A pipe organ or an electric guitar: which would you expect – or want – to hear in a church service?
This question mattered a lot to many mainline churches around the turn of the millennium, according to music scholar Deborah Justice, contributing to the so-called Worship Wars, intense aesthetic and theological controversies running through much of white Christian America.
In “(White)Washing Our Sins Away: American Mainline Churches, Music, Power, and Diversity” (SUNY Press, 2022) Justice, managing director of the Cornell Concert Series in the Department of Music in the College of Arts and Sciences, analyzes how White American mainline Protestants used the internal musical controversies of the Worship Wars to negotiate their shifting position within the nation’s diversifying religious and sociopolitical ecosystems.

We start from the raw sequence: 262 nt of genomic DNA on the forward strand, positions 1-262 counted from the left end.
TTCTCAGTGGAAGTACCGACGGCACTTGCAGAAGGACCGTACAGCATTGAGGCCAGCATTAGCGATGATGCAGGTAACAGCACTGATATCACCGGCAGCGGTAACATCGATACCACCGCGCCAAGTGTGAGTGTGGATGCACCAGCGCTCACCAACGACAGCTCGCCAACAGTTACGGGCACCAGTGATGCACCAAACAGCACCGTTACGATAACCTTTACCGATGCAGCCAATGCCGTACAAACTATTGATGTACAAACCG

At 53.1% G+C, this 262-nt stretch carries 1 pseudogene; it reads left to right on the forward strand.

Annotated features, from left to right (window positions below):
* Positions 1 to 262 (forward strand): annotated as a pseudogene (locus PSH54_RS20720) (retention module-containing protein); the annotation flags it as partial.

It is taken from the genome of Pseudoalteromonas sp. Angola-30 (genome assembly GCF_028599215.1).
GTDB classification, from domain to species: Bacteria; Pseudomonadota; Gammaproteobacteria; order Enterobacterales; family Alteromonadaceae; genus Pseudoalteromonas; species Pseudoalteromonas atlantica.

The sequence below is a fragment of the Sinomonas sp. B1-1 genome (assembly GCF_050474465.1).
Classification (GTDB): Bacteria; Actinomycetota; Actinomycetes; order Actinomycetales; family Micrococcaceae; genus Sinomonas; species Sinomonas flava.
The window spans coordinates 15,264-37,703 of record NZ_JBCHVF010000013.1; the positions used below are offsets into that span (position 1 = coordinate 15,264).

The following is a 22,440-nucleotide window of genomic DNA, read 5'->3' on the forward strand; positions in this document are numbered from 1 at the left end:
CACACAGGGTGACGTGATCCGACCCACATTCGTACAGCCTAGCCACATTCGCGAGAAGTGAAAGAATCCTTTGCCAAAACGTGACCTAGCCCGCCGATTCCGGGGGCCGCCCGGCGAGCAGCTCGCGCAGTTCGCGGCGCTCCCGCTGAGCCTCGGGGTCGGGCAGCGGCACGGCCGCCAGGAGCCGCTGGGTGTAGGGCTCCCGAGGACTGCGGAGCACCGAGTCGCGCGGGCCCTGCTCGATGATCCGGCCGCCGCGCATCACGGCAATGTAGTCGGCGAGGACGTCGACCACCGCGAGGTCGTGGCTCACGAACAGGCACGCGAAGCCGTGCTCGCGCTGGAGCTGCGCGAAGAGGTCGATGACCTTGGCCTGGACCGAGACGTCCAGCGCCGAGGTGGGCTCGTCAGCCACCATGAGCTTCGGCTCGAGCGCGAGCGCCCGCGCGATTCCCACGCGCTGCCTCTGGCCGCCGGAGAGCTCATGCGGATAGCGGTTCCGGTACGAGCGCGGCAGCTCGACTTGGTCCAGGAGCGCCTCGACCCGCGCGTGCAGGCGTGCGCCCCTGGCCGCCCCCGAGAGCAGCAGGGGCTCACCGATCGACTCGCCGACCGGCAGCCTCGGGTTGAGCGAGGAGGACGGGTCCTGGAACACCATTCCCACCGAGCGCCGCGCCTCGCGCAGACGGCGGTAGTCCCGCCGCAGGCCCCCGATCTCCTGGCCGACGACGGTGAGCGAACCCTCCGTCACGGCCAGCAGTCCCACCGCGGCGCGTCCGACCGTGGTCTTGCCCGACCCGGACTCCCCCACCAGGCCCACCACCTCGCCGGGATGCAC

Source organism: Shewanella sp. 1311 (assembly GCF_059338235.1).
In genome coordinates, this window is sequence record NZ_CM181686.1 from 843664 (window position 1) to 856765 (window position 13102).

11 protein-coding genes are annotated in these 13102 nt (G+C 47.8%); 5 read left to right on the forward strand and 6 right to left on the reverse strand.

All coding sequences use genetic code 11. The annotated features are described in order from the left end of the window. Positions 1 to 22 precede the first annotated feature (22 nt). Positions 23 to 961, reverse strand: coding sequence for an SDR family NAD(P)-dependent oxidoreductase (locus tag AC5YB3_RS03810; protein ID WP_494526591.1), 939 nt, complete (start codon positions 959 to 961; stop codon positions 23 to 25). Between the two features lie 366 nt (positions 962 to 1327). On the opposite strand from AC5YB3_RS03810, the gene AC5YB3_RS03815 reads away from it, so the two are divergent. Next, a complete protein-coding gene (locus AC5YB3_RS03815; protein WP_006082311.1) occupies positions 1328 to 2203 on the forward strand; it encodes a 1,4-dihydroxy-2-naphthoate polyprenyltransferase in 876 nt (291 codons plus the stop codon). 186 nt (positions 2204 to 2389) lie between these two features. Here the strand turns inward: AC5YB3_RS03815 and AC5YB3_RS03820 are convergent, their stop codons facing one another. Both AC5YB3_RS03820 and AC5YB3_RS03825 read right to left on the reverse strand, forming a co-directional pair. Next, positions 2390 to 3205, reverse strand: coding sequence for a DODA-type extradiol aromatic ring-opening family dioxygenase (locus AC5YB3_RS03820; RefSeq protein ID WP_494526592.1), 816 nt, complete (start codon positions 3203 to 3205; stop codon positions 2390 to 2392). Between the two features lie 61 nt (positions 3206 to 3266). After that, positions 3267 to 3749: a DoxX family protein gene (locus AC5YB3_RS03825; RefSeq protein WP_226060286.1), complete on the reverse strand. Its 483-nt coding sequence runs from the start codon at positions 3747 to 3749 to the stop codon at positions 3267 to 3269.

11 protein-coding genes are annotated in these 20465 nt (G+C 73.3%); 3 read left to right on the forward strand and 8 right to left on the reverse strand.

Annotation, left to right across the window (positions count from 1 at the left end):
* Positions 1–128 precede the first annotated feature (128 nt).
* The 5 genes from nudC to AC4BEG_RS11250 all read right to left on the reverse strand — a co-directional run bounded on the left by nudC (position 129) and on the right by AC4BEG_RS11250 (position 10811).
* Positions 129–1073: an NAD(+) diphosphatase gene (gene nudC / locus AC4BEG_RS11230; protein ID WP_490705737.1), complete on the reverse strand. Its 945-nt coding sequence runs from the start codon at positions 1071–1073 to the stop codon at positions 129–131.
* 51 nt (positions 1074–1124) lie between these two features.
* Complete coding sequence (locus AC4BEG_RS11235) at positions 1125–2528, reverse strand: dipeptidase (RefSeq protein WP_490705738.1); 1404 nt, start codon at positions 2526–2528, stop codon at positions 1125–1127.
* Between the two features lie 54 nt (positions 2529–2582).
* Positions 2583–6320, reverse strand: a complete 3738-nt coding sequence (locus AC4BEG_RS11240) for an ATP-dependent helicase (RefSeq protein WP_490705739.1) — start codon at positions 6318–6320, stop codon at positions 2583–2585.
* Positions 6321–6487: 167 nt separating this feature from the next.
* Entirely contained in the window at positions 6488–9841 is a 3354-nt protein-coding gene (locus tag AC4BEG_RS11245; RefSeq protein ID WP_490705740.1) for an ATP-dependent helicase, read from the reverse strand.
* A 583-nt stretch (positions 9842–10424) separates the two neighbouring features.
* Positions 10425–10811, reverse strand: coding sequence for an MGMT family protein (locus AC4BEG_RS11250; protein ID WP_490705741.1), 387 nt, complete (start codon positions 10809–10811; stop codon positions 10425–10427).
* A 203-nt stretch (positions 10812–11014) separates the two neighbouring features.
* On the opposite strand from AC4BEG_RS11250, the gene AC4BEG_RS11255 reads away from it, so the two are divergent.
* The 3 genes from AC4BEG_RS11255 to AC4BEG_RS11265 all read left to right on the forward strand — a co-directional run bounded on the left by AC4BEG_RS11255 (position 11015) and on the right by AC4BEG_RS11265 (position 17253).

Justice conducted some of the research during her dissertation fieldwork in Nashville, Tennessee, where she carried out extensive participant-observation fieldwork, singing and playing in church worship services and doing interviews. To complete the book, she expanded on this core research by conducting further research around the nation.
The project received support from the Hull Memorial Publication Fund in the College of Arts and Sciences. Justice is also the author of “Middle Eastern Music for Hammered Dulcimer” and co-author of “Klezmer for Hammered Dulcimer” (with Pete Rushefsky). She has taught at the Setnor School of Music at Syracuse University.